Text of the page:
SINGAPORE, Feb 24 — In most offices across the island, it is a common sight to see employees not taking fire drills as seriously as they should, with some even lamenting that these are a waste of time.

This, despite the fact that fires are a very real threat and could have disastrous consequences in high-rise office buildings.

The same could be said for cyber security and all the training and policies that companies try to put in place, said Erman Tan, president of the Singapore Human Resources Institute (SHRI), who used the analogy to explain the challenges that firms face in getting their staff to take cyber security seriously.

“People will think: ‘Why do we have fire drills when we never encounter fires? It’s the same for cyber security. People will always feel it will never happen to them, or it will never happen to their company.”

While Singapore has one of the best infrastructure, technologies and legislation in place to deal with cyber threats, it is no coincidence that the human factor — long seen as the weakest link in the chain, or the first line of defence — had contributed to some of the recent data breaches which made headlines here.

In June last year, Singapore suffered its worst-ever cyberattack where hackers broke into SingHealth’s IT systems to steal the data of 1.5 million patients and records of the outpatient medication given to Prime Minister Lee Hsien Loong.

A Committee of Inquiry (COI) found that it was a result of lapses by employees who ignored warning signs of a potential breach, and vulnerabilities with the system.

For example, an IHiS employee was singled out for misunderstanding what constituted a security incident and failed to comply with incident reporting processes. A senior manager of IHiS’ security management department was also reluctant to raise the alarm to his superiors despite knowing about suspicious logins to the patient database, for fear of working “non-stop” to “deliver answers” to top management.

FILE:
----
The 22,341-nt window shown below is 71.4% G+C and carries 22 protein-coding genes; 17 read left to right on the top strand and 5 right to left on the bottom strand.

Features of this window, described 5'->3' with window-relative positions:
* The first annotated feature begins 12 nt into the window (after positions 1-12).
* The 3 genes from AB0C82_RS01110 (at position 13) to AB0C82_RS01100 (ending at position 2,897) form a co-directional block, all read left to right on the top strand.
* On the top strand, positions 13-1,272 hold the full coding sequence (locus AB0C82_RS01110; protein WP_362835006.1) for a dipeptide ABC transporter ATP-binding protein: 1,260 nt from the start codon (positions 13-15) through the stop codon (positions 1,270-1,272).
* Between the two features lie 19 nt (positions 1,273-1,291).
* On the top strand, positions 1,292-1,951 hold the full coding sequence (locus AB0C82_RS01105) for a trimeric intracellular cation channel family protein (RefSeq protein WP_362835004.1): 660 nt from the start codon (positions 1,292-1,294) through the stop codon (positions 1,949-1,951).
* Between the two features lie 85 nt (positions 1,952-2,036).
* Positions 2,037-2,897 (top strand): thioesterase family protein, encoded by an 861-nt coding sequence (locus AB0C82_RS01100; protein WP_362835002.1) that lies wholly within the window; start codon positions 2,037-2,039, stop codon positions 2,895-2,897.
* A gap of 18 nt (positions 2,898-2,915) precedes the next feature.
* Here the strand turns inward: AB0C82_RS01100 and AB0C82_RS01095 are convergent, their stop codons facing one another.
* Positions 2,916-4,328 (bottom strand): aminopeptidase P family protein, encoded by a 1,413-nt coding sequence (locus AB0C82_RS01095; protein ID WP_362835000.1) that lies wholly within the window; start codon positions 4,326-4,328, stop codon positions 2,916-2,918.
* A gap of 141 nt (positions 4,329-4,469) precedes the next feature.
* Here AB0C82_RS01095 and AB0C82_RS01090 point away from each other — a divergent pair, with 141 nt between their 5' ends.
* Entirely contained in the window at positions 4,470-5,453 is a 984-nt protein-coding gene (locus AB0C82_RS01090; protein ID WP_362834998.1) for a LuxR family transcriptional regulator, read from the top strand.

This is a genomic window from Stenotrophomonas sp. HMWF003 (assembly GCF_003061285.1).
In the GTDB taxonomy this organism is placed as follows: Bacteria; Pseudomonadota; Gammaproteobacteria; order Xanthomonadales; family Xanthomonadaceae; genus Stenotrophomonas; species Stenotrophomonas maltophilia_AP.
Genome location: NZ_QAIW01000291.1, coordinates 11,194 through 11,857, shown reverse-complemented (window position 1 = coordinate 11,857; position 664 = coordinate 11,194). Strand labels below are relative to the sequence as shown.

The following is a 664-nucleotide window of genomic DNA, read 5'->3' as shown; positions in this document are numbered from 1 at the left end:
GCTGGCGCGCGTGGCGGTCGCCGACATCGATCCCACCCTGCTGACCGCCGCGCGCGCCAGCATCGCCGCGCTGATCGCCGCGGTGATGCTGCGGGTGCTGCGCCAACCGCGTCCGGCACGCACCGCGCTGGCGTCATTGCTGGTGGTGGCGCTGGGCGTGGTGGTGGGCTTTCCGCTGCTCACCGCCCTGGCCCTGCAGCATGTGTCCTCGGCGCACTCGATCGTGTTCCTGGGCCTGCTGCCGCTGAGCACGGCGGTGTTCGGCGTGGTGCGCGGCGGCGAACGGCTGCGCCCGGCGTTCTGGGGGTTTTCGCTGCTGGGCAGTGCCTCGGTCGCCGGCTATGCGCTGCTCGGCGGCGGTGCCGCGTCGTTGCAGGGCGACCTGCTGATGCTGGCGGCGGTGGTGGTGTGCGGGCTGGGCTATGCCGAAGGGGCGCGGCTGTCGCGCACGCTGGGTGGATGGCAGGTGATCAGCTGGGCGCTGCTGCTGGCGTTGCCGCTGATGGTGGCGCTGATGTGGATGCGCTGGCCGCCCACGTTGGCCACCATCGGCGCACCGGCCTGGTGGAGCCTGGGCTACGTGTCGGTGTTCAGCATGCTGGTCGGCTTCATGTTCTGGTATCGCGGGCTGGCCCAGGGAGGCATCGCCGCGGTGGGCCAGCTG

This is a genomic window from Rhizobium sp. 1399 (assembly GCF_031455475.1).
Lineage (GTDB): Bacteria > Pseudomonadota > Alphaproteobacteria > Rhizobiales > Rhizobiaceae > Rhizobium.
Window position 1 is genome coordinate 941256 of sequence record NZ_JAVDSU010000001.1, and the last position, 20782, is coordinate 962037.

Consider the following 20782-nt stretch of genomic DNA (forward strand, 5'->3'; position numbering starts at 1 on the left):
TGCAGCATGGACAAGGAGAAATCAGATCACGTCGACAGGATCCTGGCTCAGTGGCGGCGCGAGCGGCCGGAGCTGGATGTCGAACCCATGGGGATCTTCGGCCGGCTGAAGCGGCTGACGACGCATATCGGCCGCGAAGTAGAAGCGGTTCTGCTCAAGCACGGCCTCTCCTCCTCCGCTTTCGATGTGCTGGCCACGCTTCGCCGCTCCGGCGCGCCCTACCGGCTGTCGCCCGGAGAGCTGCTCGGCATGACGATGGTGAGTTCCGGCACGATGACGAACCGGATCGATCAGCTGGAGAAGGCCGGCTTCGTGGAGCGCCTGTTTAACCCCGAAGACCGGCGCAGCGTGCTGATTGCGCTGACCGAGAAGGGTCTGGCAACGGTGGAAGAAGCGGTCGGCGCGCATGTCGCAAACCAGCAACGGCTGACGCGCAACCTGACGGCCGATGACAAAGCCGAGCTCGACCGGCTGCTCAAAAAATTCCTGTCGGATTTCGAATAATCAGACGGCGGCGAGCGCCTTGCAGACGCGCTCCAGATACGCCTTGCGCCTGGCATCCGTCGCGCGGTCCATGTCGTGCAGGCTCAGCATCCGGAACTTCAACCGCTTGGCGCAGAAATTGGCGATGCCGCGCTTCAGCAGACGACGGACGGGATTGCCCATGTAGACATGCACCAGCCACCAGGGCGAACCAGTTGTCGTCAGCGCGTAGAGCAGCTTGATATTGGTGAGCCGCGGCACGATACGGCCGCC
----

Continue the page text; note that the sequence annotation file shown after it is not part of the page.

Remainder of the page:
In another incident, the medical records of 14,200 HIV-positive people were illegally disclosed online by deported American fraudster Mikhy Farrera Brochez, whose partner Ler Teck Siang used to work at the ministry.

Ler, who was able to access the HIV registry as part of his work, was believed to have downloaded the information into a thumb drive, and later failed to retain possession of it.

Recognising the need for individuals to play their part in response to the growing cyber threats, a new “digital defence” pillar was added to Singapore’s Total Defence framework on February 15.

As Singapore shores up its cyber defences, all the best hardware and software that money can buy will not be able to fend off cyberattacks if the “peopleware” is lacking, experts pointed out.

Indeed, the latest public awareness survey by the Cyber Security Agency (CSA), released last year, indicated that many Singaporeans were still complacent when it came to cyber-security issues.

Of the 2,035 respondents polled, about one-third stored their passwords in their computers or wrote them down, or used the same password for work and personal accounts.

The survey also revealed a slight dip in the respondents’ levels of concern towards cyber threats, while over half of the respondents felt that cyberattacks such as malware and online scams would not happen to them.

Although there are many initiatives at the national level to raise cyber security awareness among the public, their effectiveness remains in question, said Dr Steven Wong, president of the Association of Information Security Professionals.

“While awareness of cyber security may have improved, such as the need to set a strong password, in reality… people may not be practising it,” he said.

As millions of people and billions of devices come online over the next few years, cybercrimes are expected to continue its upward trajectory worldwide, fuelled by the explosive growth of Internet connectivity and speeds.

With efforts to boost Singapore’s digital economy and transform the island into a Smart Nation in full swing, the cyber threat has become especially pernicious.